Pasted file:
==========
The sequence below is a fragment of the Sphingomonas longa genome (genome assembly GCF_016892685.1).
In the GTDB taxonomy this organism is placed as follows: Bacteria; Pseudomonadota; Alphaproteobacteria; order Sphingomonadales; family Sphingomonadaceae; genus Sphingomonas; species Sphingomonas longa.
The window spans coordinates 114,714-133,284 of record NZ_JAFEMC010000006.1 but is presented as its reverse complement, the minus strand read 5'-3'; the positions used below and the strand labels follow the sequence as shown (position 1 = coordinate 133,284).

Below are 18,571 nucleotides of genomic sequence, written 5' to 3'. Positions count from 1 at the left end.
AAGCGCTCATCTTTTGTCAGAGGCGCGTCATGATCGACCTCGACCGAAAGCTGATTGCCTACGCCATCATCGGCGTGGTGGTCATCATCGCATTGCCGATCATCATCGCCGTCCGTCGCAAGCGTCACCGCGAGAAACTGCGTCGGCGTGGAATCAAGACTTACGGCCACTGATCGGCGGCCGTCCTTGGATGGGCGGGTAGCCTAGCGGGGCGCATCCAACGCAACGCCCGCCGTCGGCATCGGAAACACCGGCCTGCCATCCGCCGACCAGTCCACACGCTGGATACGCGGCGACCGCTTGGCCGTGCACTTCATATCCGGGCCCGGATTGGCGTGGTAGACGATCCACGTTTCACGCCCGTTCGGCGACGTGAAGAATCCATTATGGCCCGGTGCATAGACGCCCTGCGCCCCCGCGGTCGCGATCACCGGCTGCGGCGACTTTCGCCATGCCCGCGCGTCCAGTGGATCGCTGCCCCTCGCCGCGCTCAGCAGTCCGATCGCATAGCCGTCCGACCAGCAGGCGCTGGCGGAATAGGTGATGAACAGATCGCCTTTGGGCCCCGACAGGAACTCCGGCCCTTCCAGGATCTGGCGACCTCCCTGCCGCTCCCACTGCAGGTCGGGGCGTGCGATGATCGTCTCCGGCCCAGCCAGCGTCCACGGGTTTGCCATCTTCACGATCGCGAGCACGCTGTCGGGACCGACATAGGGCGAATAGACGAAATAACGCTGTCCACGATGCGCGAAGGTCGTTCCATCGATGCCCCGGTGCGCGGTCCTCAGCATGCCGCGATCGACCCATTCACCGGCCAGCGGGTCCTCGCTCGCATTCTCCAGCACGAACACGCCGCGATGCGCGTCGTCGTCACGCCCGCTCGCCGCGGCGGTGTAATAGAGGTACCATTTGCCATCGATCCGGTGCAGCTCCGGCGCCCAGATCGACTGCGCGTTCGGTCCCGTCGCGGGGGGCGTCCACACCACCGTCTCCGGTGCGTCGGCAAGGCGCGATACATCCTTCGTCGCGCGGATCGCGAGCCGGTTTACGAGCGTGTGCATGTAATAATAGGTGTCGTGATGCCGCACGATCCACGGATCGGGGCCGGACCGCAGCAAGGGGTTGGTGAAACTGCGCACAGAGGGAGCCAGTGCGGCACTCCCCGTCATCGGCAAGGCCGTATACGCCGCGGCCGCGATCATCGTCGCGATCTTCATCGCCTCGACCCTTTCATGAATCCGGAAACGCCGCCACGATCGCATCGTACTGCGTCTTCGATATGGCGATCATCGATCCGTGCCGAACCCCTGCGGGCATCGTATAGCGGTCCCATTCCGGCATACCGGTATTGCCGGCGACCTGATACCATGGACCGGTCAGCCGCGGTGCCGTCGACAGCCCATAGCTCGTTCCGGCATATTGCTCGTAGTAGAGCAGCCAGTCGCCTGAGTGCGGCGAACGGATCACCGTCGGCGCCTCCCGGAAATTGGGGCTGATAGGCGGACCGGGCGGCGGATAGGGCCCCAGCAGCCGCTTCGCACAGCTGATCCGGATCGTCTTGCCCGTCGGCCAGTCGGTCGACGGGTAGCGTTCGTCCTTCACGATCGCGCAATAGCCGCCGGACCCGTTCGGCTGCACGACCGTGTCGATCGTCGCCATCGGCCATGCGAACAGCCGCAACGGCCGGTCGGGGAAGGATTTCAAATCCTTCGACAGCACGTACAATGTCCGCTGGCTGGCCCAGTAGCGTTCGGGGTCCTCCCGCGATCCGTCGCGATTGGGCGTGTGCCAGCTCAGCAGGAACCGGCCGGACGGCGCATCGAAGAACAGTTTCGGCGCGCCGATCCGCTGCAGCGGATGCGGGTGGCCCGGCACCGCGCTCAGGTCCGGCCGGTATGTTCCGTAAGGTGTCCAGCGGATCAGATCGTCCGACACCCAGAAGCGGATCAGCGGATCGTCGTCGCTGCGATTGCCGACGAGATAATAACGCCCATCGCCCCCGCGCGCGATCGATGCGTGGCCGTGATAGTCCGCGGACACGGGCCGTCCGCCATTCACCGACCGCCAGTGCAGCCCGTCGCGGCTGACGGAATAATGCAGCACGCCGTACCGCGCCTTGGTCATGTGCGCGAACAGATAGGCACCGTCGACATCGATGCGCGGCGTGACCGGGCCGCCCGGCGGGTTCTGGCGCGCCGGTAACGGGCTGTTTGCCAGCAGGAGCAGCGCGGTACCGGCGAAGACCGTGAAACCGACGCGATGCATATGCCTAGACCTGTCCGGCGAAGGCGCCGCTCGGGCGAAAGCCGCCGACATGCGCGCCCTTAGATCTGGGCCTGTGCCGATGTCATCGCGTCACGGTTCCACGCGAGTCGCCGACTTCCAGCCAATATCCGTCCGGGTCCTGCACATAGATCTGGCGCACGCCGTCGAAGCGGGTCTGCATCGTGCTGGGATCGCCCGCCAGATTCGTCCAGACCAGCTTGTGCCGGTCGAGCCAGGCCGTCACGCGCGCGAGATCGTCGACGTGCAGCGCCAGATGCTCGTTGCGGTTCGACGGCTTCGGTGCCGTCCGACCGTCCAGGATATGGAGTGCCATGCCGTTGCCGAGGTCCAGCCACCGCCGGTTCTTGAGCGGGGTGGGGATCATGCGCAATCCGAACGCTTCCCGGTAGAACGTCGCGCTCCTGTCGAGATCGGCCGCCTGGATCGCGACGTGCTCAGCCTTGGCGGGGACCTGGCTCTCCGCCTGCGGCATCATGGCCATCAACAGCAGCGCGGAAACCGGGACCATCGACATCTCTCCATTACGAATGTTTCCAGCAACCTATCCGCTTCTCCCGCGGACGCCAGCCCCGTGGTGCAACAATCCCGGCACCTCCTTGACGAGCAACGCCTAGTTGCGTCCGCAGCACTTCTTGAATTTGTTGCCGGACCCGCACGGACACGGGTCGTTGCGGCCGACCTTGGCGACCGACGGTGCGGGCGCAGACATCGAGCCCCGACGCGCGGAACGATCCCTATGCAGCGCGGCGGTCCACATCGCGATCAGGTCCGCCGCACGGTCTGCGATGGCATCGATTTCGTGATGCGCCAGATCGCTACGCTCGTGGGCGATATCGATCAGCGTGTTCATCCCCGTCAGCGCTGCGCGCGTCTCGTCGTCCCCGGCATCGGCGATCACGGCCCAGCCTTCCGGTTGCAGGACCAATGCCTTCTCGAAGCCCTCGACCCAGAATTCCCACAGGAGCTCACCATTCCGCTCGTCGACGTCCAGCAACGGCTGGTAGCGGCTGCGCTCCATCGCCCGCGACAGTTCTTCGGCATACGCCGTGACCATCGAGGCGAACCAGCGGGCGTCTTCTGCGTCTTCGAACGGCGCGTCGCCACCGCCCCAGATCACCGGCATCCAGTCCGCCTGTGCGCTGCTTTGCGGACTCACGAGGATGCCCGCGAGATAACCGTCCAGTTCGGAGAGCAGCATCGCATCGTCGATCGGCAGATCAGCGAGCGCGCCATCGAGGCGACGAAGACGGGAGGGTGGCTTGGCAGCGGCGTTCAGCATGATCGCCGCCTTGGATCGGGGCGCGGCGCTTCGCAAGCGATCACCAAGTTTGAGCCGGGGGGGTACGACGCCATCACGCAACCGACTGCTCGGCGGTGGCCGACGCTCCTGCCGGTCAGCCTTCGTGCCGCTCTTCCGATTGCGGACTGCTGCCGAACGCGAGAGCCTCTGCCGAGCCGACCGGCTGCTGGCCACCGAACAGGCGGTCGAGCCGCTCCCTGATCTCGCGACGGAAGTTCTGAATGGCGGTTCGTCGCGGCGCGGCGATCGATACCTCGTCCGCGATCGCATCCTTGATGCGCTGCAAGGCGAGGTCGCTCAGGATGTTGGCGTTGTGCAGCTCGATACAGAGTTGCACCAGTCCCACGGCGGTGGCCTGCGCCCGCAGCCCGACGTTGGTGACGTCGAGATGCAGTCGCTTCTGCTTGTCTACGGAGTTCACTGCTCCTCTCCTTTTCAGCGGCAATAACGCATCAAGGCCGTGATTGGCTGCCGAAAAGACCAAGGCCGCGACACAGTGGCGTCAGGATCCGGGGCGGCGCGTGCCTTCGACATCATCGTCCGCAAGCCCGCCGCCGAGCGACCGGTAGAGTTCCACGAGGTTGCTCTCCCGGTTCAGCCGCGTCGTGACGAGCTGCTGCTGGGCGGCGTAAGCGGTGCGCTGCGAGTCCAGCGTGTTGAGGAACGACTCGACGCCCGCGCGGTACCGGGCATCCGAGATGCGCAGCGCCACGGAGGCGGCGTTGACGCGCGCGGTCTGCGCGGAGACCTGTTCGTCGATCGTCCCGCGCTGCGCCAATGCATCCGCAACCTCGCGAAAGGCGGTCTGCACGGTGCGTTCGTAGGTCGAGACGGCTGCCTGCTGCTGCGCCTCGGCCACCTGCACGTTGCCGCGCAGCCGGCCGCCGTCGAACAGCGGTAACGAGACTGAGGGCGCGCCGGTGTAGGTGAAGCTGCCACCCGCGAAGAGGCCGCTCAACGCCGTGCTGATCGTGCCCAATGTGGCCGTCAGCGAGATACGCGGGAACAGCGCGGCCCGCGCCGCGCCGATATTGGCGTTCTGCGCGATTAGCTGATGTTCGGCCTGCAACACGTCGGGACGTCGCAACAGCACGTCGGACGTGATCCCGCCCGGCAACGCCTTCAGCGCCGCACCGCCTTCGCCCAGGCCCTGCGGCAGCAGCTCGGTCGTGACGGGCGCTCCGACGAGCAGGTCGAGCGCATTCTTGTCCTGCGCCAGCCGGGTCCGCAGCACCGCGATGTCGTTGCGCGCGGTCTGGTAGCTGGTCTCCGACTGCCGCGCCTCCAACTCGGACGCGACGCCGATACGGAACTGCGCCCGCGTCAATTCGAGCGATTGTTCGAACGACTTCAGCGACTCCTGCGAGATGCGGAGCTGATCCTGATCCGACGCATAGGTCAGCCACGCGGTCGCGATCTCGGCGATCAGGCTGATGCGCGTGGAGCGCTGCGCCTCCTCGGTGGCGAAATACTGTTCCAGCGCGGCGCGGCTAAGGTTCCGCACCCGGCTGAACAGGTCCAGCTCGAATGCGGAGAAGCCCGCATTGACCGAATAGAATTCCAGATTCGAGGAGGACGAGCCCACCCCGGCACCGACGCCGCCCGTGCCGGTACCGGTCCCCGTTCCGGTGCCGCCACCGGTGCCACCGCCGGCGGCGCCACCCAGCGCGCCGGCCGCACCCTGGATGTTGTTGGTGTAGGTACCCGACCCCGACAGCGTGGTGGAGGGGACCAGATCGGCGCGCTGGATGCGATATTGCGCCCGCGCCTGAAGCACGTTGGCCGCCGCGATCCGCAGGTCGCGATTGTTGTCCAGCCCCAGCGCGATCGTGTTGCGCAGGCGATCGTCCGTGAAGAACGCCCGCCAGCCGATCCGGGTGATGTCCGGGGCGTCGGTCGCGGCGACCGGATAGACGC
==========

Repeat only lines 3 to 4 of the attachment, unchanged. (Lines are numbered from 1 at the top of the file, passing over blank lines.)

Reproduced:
The window spans coordinates 114,714-133,284 of record NZ_JAFEMC010000006.1 but is presented as its reverse complement, the minus strand read 5'-3'; the positions used below and the strand labels follow the sequence as shown (position 1 = coordinate 133,284).

Below are 18,571 nucleotides of genomic sequence, written 5' to 3'. Positions count from 1 at the left end.